We validate our model against real data using a two-step approach. Through an inter-firm alliance dataset, we estimate the model parameters related to the alliance formation, at the same time reproducing the topology of the resulting collaboration network. Subsequently, using a dataset on firm patents, we estimate the parameters related to the process of knowledge exchange.
The underlying knowledge space that we consider in our study is defined by real patent classes, allowing for a precise quantification of every firm's knowledge position. We find that real R&D alliances have a duration of around two years, and that the subsequent knowledge exchange occurs at an extremely low rate - a firm's position is rather a determinant than a consequence of its R&D alliances. Finally, we propose an indicator of collaboration performance for the whole network and, remarkably, we find that the empirical R&D network extracted from our data does not maximize such an indicator. However, we find that there exist configurations that can be both realistic and optimized with respect to the collaboration performance. Effective policies, as suggested by our model, would incentivize shorter R&D alliances and higher knowledge exchange rates.
We develop an agent-based model to reproduce the processes of link formation and knowledge exchange in a Research and Development (R&D) inter-organizational network. In our model, agents form links based on their network features, i.e. their belonging to one of the network's circles of influence and their previous alliance history, and then exchange knowledge with their partners, thus modifying their positions in a metric knowledge space. Furthermore, we validate the model against real data using a two-step approach. Through the Thomson Reuters SDC alliance dataset, we estimate the model parameters related to the link formation, thus reproducing the topology of the resulting R&D network. Subsequently, using the NBER data on firm patents, we estimate the parameters related to the knowledge exchange process, thus evaluating the rate at which firms exchange knowledge and the duration of the R&D alliances themselves. The underlying knowledge space that we consider in our real example is defined by IPC patent classes, allowing for a precise quantification of every firm's knowledge position. Our novel data-driven approach allows us to unveil the complex interdependencies between the firms' network embeddedness and their technological positions. Through the validation of our model, we find that real R&D alliances have a duration of around two years, and that the subsequent knowledge exchange occurs at a very low rate. Most of the alliances, indeed, have no consequence on the partners' knowledge positions: this suggests that a firm's position - evaluated through its patents - is rather a determinant than a consequence of its R&D alliances. Finally, we propose an indicator of collaboration performance for the whole network. We find that the real R&D network does not maximize such an indicator. Our study shows that there exist configurations that can be both realistic and optimized with respect to the collaboration performance. Effective policies to obtain an optimized collaboration network - as suggested by our model - would incentivize shorter R&D alliances and higher knowledge exchange rates, for instance including rewards for quick co-patenting by allied firms.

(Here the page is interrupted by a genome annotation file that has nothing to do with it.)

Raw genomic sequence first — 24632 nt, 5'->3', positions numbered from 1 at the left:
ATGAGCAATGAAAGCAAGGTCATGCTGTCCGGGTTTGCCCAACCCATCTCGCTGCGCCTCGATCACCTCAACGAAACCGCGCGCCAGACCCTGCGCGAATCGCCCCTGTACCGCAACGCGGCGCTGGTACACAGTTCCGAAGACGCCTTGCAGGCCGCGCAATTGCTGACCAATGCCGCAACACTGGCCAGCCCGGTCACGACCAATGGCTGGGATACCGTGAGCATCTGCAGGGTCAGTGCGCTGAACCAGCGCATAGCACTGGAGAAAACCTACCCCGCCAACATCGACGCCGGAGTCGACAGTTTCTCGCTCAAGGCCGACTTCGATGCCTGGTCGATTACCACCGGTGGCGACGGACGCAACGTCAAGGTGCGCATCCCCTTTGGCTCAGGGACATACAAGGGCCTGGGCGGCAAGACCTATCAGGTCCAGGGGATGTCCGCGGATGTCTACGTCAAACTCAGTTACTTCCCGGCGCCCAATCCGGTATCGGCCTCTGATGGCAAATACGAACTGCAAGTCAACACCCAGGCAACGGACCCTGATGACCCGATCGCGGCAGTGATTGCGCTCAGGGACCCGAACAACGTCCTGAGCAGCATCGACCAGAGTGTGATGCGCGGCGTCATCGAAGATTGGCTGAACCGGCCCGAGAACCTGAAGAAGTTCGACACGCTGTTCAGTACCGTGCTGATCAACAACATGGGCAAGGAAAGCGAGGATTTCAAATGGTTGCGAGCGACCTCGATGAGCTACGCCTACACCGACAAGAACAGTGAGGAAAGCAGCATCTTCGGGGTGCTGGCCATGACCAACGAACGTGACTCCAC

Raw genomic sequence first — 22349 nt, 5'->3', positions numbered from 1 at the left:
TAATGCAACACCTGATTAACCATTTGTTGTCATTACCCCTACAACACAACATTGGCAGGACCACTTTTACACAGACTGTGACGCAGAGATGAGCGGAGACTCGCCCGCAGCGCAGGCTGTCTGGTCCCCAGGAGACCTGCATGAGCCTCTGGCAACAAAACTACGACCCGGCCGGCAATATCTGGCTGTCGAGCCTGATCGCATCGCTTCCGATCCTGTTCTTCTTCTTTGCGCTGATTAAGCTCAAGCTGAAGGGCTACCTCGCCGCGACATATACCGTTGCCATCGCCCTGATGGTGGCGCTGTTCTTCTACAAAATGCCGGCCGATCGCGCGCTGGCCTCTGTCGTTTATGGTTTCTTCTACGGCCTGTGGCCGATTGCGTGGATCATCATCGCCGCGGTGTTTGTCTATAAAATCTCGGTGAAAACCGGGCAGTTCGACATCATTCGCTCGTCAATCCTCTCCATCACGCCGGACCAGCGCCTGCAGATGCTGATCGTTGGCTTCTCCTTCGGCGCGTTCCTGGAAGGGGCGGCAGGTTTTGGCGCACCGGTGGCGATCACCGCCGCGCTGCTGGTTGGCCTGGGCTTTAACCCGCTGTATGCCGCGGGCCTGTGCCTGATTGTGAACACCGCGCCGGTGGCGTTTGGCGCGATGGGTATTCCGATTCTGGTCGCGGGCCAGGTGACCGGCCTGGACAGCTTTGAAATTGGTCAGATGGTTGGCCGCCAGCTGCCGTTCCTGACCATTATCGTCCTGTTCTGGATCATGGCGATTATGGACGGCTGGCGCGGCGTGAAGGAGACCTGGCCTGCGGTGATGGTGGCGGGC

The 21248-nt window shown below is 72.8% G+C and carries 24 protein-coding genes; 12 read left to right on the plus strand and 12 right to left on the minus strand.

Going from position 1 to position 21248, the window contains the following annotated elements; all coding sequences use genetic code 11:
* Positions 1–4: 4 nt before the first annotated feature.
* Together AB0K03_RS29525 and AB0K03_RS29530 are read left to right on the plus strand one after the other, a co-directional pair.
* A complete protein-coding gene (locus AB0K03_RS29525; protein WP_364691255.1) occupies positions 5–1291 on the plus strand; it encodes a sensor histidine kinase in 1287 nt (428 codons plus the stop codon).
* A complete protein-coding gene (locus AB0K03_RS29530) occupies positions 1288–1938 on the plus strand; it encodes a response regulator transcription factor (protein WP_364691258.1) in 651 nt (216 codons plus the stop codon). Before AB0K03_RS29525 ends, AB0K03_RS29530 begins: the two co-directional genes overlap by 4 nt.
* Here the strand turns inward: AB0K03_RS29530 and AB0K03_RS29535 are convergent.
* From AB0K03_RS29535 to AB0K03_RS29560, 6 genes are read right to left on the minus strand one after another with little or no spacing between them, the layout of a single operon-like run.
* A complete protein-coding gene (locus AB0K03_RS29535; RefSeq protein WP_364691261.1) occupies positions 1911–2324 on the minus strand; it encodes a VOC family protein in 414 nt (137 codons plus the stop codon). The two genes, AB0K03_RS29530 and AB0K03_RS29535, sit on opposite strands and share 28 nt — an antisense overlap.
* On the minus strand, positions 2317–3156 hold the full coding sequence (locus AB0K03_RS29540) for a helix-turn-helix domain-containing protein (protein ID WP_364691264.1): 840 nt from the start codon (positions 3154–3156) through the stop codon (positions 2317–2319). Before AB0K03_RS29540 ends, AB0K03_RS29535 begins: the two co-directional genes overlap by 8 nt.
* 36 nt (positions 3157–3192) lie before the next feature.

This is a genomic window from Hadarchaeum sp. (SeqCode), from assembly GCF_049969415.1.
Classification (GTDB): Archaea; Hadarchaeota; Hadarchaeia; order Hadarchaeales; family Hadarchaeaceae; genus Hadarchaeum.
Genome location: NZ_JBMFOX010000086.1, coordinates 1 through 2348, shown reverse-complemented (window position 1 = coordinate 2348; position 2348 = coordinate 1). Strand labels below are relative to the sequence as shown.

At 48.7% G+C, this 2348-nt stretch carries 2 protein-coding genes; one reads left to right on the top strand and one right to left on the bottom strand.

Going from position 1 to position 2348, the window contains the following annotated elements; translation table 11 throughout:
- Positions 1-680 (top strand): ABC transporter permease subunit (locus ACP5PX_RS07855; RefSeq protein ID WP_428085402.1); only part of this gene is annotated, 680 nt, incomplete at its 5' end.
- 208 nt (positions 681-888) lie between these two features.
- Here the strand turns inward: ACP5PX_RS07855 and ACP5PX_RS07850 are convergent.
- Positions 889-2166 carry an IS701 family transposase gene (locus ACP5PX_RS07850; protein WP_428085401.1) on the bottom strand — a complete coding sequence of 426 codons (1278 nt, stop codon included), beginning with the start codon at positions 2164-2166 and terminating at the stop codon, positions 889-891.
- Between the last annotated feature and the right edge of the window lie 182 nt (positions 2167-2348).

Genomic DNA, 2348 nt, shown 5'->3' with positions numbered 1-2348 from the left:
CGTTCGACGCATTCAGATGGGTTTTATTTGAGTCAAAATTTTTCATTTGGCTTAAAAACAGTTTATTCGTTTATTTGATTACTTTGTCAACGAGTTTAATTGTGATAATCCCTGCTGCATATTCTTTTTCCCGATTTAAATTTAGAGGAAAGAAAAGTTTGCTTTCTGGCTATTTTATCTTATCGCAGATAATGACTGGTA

From the perspective of innovation economics evolving institutions, innovating entrepreneurs, technological change, and creative destruction are the driving force of economic growth (Schumpeter, 1942). To mitigate the uncertainty involved in the creation of new processes, products, or business models, innovation exhibits an intrinsic collaborative nature. Innovator networks form through formal and informal collaborations between different agents, including firms, institutions, universities, state agencies, inventors, and other stakeholders of the innovation system. Being embedded in a network enables these agents to coordinate innovative efforts, as well as to pool and jointly create knowledge.
We develop an agent-based model of strategic link formation in Research and Development (R&D) networks. Empirical evidence has shown that the growth of these networks is driven by mechanisms which are both endogenous to the system (that is, depending on existing alliances patterns) and exogenous (that is, driven by an exploratory search for newcomer firms). Extant research to date has not investigated both mechanisms simultaneously in a comparative manner. To overcome this limitation, we develop a general modeling framework to shed light on the relative importance of these two mechanisms. We test our model against a comprehensive dataset, listing cross-country and cross-sectoral R&D alliances from 1984 to 2009. Our results show that by fitting only three macroscopic properties of the network topology, this framework is able to reproduce a number of micro-level measures, including the distributions of degree, local clustering, path length and component size, and the emergence of network clusters. Furthermore, by estimating the link probabilities towards newcomers and established firms from the data, we find that endogenous mechanisms are predominant over the exogenous ones in the network formation, thus quantifying the importance of existing structures in selecting partner firms.